Narrow, film-specific lessons: As previously learned in Tommy Boy, you can’t trust a pigeon-chested snarkster like Spade to mind an unstoppable force like Farley. Also, don’t piss off Gary Busey. Actually, that probably stands as one of the film’s universal lessons, too.

Milk (2008)
The movie version of the real-life Harvey Milk (Sean Penn), a late-blooming gay activist who moves to the Castro district of San Francisco and seeks to become the first openly gay elected official in California. After a string of electoral defeats, he becomes a city supervisor, helps institute a gay-rights ordinance in San Francisco, and clashes with anti-gay political figures like Anita Bryant and John Briggs, before being assassinated, along with Mayor George Moscone (Victor Garber) by former Supervisor Dan White (Josh Brolin).


Campaign strategy: Try running on message alone, which unfortunately can’t be done in American politics, even on a miniscule local level. Learn from each one of your demoralizing defeats and build up dedicated staff and backers who will be the foundation of your eventual victory.

Practical, universal lessons: One isolated failure should not discourage a determined individual from achieving his goals—and in Milk’s case, not even repeated, high-profile failures. Also, the Twinkie Defense is a load of horseshit.

Narrow, film-specific lessons: It’s never too late to stand up for your rights and what you believe in. America is still fighting a painfully slow battle to give all its citizens equal rights, and political firebrands like Harvey Milk help to drastically advance that cause.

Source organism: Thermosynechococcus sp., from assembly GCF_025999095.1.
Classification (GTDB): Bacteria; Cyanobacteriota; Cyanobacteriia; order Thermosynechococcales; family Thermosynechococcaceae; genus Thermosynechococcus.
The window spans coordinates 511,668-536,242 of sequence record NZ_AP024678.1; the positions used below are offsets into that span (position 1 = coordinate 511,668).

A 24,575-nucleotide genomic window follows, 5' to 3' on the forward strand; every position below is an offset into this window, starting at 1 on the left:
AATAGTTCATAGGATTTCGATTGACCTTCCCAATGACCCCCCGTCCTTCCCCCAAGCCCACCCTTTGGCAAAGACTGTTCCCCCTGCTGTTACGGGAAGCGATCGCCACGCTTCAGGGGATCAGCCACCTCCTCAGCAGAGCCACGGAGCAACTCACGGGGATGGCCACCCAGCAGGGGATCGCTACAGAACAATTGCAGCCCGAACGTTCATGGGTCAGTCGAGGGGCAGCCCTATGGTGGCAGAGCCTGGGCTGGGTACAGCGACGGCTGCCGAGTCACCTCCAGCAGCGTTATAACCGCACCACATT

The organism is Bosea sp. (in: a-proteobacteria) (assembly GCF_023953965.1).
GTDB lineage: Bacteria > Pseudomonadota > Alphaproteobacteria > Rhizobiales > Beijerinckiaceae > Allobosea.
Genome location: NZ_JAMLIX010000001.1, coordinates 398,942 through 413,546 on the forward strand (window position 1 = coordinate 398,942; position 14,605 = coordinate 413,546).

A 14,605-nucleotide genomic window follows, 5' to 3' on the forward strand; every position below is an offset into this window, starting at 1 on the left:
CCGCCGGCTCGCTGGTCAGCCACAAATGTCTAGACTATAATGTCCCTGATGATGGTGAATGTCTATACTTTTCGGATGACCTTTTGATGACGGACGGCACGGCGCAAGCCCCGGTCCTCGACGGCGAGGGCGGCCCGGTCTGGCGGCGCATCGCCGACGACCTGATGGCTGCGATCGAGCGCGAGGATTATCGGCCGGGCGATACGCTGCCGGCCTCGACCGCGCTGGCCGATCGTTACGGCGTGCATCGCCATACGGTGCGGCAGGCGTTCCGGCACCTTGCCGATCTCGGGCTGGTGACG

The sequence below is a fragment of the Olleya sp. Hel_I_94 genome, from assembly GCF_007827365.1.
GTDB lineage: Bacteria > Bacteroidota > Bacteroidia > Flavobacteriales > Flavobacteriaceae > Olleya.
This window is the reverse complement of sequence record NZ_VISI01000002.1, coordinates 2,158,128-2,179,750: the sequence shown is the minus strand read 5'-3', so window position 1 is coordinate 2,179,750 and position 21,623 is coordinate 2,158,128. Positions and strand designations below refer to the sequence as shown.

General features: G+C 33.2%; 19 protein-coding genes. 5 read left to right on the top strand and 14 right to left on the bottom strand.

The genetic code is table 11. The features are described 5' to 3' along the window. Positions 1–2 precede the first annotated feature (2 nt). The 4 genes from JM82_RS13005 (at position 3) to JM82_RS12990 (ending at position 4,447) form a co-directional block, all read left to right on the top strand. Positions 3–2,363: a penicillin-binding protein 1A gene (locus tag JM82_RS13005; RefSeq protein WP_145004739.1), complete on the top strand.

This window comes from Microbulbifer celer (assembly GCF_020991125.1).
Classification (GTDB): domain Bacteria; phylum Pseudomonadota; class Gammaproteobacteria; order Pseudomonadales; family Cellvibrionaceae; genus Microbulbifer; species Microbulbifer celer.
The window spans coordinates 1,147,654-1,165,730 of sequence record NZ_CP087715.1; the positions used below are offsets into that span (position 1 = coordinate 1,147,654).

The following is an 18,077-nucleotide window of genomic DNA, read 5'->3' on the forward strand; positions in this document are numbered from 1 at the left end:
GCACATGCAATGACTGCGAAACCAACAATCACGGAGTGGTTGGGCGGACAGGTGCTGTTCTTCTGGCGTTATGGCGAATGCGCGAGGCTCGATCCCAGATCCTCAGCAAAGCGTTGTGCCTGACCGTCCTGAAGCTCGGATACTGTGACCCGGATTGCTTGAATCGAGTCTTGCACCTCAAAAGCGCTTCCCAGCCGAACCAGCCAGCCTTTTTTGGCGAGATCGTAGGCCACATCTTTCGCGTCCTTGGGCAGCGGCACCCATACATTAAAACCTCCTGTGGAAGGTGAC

Wag The Dog (1997)
An unnamed president caught in a sex scandal with an underage White House visitor shortly before the national election that will decide whether he will serve a second term. Spin doctor Robert De Niro, advisor Anne Heche, and Hollywood producer Dustin Hoffman get together to create a fictional war to distract media attention from the sex scandal and urge the public to stand by their president in a time of crisis. The ruse quickly spins out of control.


Campaign strategy: Lie. If that doesn’t work, lie bigger, faster, louder, and more.

Practical, universal lessons: People who are willing to win an election by any means possible can’t be trusted to use power responsibly after the election is won. Also, secret kingmakers shouldn’t get greedy for public recognition and adulation as well as behind-the-scenes string-pulling power.

Narrow, film-specific lessons: If you’re going to make up a war with a random country, choose one with a natural rhyme that will make life easier on the folksinger you hire to popularize your position. And if your Big Lie needs a public, heroic face, a nun-raping psychopath is probably not your best choice.

The Great McGinty (1940)
Dan McGinty (Brian Donlevy), a penniless hobo who enters politics when he manages to vote 37 times for the machine candidate in a mayoral election, at two dollars a vote. Suitably impressed, the Boss (Akim Tamiroff) takes him under his wing and grooms him for the mayor’s office, and then the governorship. But when McGinty falls in love with the woman he’s married only to further his career, he decides he wants to become an honest public servant in order to be worthy of her, and he and the Boss end up as exiles and fugitives from justice.